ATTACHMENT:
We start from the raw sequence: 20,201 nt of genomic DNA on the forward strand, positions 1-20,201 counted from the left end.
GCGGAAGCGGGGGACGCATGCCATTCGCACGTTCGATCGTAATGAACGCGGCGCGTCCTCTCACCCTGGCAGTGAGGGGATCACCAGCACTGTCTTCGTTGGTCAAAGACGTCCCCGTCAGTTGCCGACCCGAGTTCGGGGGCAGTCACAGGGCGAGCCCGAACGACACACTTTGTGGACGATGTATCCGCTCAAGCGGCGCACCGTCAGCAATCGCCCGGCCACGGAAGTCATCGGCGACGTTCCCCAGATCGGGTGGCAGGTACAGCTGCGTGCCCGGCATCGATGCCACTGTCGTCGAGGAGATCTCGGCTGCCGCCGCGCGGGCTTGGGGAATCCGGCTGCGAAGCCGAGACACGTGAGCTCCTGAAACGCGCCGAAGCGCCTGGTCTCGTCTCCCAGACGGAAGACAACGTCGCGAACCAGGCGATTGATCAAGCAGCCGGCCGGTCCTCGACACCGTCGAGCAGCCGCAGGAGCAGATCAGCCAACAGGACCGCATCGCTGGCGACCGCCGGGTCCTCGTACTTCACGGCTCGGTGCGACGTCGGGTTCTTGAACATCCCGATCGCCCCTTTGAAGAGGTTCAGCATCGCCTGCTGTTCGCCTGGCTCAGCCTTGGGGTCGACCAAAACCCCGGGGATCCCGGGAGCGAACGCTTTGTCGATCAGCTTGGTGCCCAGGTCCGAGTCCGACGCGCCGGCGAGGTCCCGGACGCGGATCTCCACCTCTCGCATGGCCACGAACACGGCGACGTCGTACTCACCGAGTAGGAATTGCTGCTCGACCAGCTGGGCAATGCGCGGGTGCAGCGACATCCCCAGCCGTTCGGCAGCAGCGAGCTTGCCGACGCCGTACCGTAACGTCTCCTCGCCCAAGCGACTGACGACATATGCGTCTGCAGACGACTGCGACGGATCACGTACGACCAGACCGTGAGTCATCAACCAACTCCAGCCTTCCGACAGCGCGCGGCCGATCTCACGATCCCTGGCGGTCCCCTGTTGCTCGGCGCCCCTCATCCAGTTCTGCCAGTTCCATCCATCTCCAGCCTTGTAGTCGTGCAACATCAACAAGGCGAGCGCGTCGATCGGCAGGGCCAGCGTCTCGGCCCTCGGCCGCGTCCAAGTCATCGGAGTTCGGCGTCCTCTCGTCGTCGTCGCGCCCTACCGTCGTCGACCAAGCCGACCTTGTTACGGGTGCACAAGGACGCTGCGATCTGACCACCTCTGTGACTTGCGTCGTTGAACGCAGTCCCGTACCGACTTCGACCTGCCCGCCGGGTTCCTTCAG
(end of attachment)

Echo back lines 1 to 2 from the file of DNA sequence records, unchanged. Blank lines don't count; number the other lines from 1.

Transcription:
We start from the raw sequence: 20,201 nt of genomic DNA on the forward strand, positions 1-20,201 counted from the left end.
GCGGAAGCGGGGGACGCATGCCATTCGCACGTTCGATCGTAATGAACGCGGCGCGTCCTCTCACCCTGGCAGTGAGGGGATCACCAGCACTGTCTTCGTTGGTCAAAGACGTCCCCGTCAGTTGCCGACCCGAGTTCGGGGGCAGTCACAGGGCGAGCCCGAACGACACACTTTGTGGACGATGTATCCGCTCAAGCGGCGCACCGTCAGCAATCGCCCGGCCACGGAAGTCATCGGCGACGTTCCCCAGATCGGGTGGCAGGTACAGCTGCGTGCCCGGCATCGATGCCACTGTCGTCGAGGAGATCTCGGCTGCCGCCGCGCGGGCTTGGGGAATCCGGCTGCGAAGCCGAGACACGTGAGCTCCTGAAACGCGCCGAAGCGCCTGGTCTCGTCTCCCAGACGGAAGACAACGTCGCGAACCAGGCGATTGATCAAGCAGCCGGCCGGTCCTCGACACCGTCGAGCAGCCGCAGGAGCAGATCAGCCAACAGGACCGCATCGCTGGCGACCGCCGGGTCCTCGTACTTCACGGCTCGGTGCGACGTCGGGTTCTTGAACATCCCGATCGCCCCTTTGAAGAGGTTCAGCATCGCCTGCTGTTCGCCTGGCTCAGCCTTGGGGTCGACCAAAACCCCGGGGATCCCGGGAGCGAACGCTTTGTCGATCAGCTTGGTGCCCAGGTCCGAGTCCGACGCGCCGGCGAGGTCCCGGACGCGGATCTCCACCTCTCGCATGGCCACGAACACGGCGACGTCGTACTCACCGAGTAGGAATTGCTGCTCGACCAGCTGGGCAATGCGCGGGTGCAGCGACATCCCCAGCCGTTCGGCAGCAGCGAGCTTGCCGACGCCGTACCGTAACGTCTCCTCGCCCAAGCGACTGACGACATATGCGTCTGCAGACGACTGCGACGGATCACGTACGACCAGACCGTGAGTCATCAACCAACTCCAGCCTTCCGACAGCGCGCGGCCGATCTCACGATCCCTGGCGGTCCCCTGTTGCTCGGCGCCCCTCATCCAGTTCTGCCAGTTCCATCCATCTCCAGCCTTGTAGTCGTGCAACATCAACAAGGCGAGCGCGTCGATCGGCAGGGCCAGCGTCTCGGCCCTCGGCCGCGTCCAAGTCATCGGAGTTCGGCGTCCTCTCGTCGTCGTCGCGCCCTACCGTCGTCGACCAAGCCGACCTTGTTACGGGTGCACAAGGACGCTGCGATCTGACCACCTCTGTGACTTGCGTCGTTGAACGCAGTCCCGTACCGACTTCGACCTGCCCGCCGGGTTCCTTCAG